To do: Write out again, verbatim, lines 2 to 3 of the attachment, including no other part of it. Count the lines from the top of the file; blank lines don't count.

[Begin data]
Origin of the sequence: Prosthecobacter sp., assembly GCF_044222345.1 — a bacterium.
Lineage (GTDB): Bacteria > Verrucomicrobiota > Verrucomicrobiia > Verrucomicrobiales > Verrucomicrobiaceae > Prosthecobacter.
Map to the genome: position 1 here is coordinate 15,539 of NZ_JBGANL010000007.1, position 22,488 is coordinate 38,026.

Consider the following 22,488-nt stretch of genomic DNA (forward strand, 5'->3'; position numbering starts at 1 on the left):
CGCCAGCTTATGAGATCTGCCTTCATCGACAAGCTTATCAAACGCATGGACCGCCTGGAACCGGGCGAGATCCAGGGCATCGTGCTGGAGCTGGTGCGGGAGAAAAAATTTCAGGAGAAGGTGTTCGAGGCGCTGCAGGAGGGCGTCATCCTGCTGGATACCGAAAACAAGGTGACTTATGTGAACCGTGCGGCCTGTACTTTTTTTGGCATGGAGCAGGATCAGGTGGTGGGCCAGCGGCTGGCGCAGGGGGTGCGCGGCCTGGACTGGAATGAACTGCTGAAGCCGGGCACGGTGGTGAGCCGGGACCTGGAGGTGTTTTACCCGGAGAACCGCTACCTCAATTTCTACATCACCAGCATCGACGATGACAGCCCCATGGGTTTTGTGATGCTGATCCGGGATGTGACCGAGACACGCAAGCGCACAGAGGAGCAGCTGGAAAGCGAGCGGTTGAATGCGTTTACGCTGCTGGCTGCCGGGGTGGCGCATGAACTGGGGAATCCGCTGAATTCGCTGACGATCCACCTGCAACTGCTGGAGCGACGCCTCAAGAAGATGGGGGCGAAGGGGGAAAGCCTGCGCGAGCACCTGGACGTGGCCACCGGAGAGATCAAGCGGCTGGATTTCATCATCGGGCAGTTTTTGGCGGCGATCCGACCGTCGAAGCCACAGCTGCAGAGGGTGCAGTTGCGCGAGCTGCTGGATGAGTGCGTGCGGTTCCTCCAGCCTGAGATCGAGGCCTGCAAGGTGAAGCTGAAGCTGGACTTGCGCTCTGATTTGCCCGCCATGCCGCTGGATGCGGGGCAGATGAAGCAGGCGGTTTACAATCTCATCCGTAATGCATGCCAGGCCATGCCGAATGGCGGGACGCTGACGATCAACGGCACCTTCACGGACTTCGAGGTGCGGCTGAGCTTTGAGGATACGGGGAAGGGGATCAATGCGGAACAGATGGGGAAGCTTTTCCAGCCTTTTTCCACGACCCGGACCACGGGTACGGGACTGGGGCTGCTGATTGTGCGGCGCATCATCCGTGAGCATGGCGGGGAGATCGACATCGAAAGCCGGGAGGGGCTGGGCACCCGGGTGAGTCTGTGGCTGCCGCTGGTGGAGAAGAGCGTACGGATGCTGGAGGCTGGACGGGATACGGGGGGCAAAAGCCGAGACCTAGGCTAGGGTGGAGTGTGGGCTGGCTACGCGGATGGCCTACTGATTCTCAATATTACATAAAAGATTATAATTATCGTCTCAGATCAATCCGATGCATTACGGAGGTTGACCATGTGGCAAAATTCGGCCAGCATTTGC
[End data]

Lineage (GTDB): Bacteria > Verrucomicrobiota > Verrucomicrobiia > Verrucomicrobiales > Verrucomicrobiaceae > Prosthecobacter.
Map to the genome: position 1 here is coordinate 15,539 of NZ_JBGANL010000007.1, position 22,488 is coordinate 38,026.